Lawyers for an East Elmhurst man they contend was wrongfully convicted of a double homicide 13 years ago locked horns with prosecutors Friday over whether a crucial police report containing potentially exonerating evidence was provided to his defense attorney during the initial trial.
Rohan Bolt, who has been in prison since his conviction in 2000, sat quietly through a full day of testimony as attorney Mark Gimpel and Assistant District Attorney John Kosinski argued before Judge Arthur Cooperman. The hearing was scheduled to continue May 8. Other witnesses are expected, including Assistant District Attorney Brad Leventhal, who prosecuted Bolt’s case nine years ago.
The sole witness Friday was Attorney Dominic Villoni, who defended Bolt in 2000 when he was tried for the Chistmastime murders of Michael Epstein of Douglaston, the owner of an East Elmhurst check−cashing store and off−duty Police Officer Charles Davis of St. Albans, the security guard, during a botched robbery. Bolt was convicted of being one of the pointmen in the robberies and was sentenced to 50 years to life in prison. Another man was convicted of pulling the trigger.
Villoni testified that he first saw the police report, which indicates that a key witness did not know Bolt as well as a police detective characterized during the trial, a few weeks ago when Gimpel sent him a copy.
But Assistant District Attorney John Kosinski pointed out that the police report’s designating number, DD−5 279, was included in an inventory letter outlining the contents of the evidence prosecutors were required to turn over to Villoni prior to the trial. Under questioning, Villoni also testified that he had not accounted for each page of the four−inch−thick packet of documents when he provided it to another attorney to make copies for the appeal.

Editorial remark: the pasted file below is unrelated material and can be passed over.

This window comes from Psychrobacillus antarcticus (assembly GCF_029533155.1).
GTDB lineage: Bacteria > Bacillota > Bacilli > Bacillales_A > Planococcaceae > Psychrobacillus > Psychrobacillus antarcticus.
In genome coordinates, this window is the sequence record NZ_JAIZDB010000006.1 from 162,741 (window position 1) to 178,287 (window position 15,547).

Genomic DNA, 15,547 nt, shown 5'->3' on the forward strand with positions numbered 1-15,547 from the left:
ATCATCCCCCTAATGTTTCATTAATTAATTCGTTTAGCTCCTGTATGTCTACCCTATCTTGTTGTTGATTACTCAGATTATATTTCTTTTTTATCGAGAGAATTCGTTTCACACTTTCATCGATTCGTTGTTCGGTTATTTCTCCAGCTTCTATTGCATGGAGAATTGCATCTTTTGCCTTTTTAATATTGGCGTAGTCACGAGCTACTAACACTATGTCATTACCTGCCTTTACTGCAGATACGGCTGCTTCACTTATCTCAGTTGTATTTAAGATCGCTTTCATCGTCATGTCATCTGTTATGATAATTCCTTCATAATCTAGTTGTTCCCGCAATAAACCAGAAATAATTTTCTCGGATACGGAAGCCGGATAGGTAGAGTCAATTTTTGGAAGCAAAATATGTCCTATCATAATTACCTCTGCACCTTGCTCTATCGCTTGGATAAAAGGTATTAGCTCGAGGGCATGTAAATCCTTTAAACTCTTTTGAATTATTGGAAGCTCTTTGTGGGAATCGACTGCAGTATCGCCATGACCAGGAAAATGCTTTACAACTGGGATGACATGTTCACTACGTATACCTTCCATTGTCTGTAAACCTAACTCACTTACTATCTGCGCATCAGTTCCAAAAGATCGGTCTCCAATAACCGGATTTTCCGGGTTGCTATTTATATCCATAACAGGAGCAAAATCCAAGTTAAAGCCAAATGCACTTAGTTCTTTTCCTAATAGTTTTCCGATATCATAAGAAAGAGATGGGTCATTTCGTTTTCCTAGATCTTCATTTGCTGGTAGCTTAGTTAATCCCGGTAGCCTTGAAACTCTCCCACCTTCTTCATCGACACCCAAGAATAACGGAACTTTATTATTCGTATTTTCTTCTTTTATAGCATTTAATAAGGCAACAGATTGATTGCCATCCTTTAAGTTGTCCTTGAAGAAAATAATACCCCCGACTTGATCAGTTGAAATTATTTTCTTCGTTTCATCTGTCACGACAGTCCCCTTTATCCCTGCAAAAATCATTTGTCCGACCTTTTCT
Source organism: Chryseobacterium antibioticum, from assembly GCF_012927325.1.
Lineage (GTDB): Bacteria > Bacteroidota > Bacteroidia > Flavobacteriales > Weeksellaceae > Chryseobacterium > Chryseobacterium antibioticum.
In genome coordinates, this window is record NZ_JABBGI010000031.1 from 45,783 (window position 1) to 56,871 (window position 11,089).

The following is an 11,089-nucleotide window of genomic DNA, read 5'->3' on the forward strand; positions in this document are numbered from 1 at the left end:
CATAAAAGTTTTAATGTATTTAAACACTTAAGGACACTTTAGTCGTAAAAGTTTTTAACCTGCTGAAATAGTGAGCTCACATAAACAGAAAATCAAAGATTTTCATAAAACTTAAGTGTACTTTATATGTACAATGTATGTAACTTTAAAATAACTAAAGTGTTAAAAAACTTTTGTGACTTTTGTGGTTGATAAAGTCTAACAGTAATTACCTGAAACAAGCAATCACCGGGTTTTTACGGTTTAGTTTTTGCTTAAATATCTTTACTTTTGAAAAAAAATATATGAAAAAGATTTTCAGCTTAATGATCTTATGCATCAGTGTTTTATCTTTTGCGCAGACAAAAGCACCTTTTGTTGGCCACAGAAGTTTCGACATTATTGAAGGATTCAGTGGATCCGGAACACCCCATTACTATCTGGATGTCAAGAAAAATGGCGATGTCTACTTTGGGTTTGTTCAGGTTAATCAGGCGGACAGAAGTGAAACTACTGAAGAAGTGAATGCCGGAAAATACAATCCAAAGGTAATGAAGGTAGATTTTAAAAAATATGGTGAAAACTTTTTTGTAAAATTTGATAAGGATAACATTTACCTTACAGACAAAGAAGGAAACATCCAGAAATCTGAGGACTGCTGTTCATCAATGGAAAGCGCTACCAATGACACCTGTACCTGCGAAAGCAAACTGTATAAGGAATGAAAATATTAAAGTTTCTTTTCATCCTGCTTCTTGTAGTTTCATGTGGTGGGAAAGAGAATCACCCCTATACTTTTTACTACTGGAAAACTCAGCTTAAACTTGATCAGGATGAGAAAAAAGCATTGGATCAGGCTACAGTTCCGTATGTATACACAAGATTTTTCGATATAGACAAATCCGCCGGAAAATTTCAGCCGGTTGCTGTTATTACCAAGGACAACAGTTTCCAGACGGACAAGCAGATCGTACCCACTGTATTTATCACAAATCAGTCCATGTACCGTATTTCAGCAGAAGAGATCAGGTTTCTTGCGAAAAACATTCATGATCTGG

Kosinski also submitted a sworn statement from Villoni stating only that he had searched his records and could not find the document.
“In that affirmation, you never stated you had never seen DD−5 279,” he said.
Villoni testified that he was aware that Gimpel was also working on an appeal based on Villoni’s effectiveness as a defender.
Bolt’s case suffered an early setback at the hearing, when Cooperman refused to hear any testimony about the contents of the police report, choosing to focus on whether or not the report had been provided to Bolt’s attorney in 2000. Gimpel has said that the evident unavailability of the information in the report requires further investigation, given its significance to the case as “Brady material, referring to a 1963 Supreme Court ruling that prosecutors must disclose any evidence affecting the credibility of police officer witnesses.
During Bolt’s trial in 2000, a police detective testified that a witness identified Bolt as a drug dealer nicknamed “Roti.” The other defendants had said “Roti” was one of the two pointmen in the botched robbery of the check−cashing store on Dec. 21, 1996. The police report that Gimpel procured this year indicated the woman, whose name was redacted from the report, pointed Bolt out as her drug dealer, but did not use the name “Roti.”
“My role as a judge ... dictates that I have a hearing so there’s a final determination of facts before I make my ruling,” Cooperman said. “This is not a trial.”
Reach reporter Jeremy Walsh by e−mail at jewalsh@cn
©2009 Community News Group
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